Jobless rate hits 9.4 percent, a 25-year high

A silver lining is the US economy shed fewer jobs in May than forecasters had predicted.

By , Staff writer

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    Job seekers line up at the Anaheim Orange County Job Fair and Expo on Wednesday in Anaheim, Calif.
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Momentum in the jobs market is finally starting to swing in a better direction.

For the past four months, the pace of job loss has slowed. Now, in another sign of better news for the US economy, the loss of jobs slowed in May to 345,000, lower than expected and half the average decline of each of the past six months, the government reported Friday.

But in a sign of how slowly companies are adding to payrolls, the unemployment rate rose from 8.9 percent in April to 9.4 percent last month, the highest rate in more than 25 years.

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Despite the rising unemployment rate, economists viewed the report with cautious optimism. It shows the worst of the job losses are over, they say. The next step will be a bottoming out of job loss by fall. But, they warn, the US economy is not even close to becoming a dynamic creator of jobs.

“This recovery is still very gradual,” says Scott Brown, chief economist at Raymond James & Associates in St. Petersburg, Fla.

Jobless rate expected to keep climbing

In fact, economists anticipate the unemployment rate is likely to continue to rise in part because, as job losses diminish, more people are encouraged to hit the streets looking for work.

“The irony is the better things are actually getting, the more people try to participate in the economy,” says economist Bob Brusca of Fact & Opinion Economics in New York. “And as they come in even faster than the economy is improving, it drives up the unemployment rate.”

In a forecast on Friday, economist Sung Won Sohn at California State University, Channel Islands, predicts the unemployment rate will top out at 10.5 percent by year's end, followed by a jobless recovery. “Employers want to make sure that a sustained economic recovery is here before hiring,” he says.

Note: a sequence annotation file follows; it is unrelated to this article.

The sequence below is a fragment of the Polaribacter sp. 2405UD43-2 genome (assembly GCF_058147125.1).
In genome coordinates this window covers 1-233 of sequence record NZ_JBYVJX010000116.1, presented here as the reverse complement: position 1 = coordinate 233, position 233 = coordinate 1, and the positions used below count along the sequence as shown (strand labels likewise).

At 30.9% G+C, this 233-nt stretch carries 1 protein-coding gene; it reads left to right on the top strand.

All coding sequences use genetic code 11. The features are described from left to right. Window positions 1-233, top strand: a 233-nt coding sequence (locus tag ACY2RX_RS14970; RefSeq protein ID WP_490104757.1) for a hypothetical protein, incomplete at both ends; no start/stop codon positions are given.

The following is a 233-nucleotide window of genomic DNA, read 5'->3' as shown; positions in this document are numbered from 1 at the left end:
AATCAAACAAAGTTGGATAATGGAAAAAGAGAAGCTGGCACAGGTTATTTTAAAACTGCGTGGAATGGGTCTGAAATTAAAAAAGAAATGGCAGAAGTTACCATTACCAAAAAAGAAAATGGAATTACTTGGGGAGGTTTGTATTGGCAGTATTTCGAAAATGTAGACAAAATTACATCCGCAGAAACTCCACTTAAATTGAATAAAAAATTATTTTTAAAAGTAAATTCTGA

Despite the fewer job losses, total job losses for the economy are eye-opening. Since the recession began in December 2007, there has been a net loss of more than 6 million jobs. Some 14.5 million Americans are currently out of work. If laid-off workers who have given up looking for work or are involuntarily working part-time are included, the unemployment rate would have been 16.4 percent.

Manufacturing remains hard-hit

Job losses continued to be high in manufacturing, which shed 156,000 jobs in May after lopping off 154,000 jobs in April. However, job cuts in construction, the retail sector, and the financial sector slowed compared with the previous month. The education, healthcare, leisure, and hospitality sectors added jobs in May.

The slowing of the job losses seems to be continuing. On Thursday, the US Department of Labor said first-time filers for unemployment benefits for the week ending May 30 fell to 621,000, 4,000 fewer claims than the previous week. At the same time, continuing claims, which have been rising for the past 20 weeks, fell 15,000 to 6.74 million.

“Typically, what happens as recessions draw to a close is the claims peak on average about eight weeks before the end of the recession,” says Mr. Brusca. “Then, the total number receiving jobless benefits peaks later, followed by the insured rate of unemployment,” he says. “Then, eventually, once the recovery begins, they all come down together.”

On Wednesday, the payroll processing company ADP said its monthly survey found that private, nonfarm payrolls slipped by 532,000 jobs in May. However, that assessment turned out to be too pessimistic.

Also on Wednesday, the Chicago-based outplacement firm Challenger Gray and Christmas said announced layoffs in May dropped to 111,182, a decline of 16 percent from April. But layoffs were still 7.4 percent higher than May of last year.

Census Bureau adds jobs

Even while job losses continue, there was at least one major new hirer: the US Census Bureau. In April, it hired only 60,000 employees, estimated Barclays Capital Research in New York. Most of these temporary hires are verifying addresses. By next spring, it expects to hire 700,000 temporary workers for the 2010 census.

But the census hiring had no impact on the May jobs numbers, which showed government hiring falling by 7,000 jobs, says Mr. Brown. "I am speculating that they let some of those temporary hires go," he says. “The census hiring will have a bigger impact next spring,” he predicts.

Looking at jobs on a regional basis, IHS/Global Insight in Lexington, Mass., reported that most states will not regain their prerecession employment levels until 2011 or 2012. The first to recover, says the group, will be Texas, Oklahoma, Utah, and Alaska, all resource-rich states. The slowest to recover jobs will be the industrial states of Michigan, Ohio, and Indiana.

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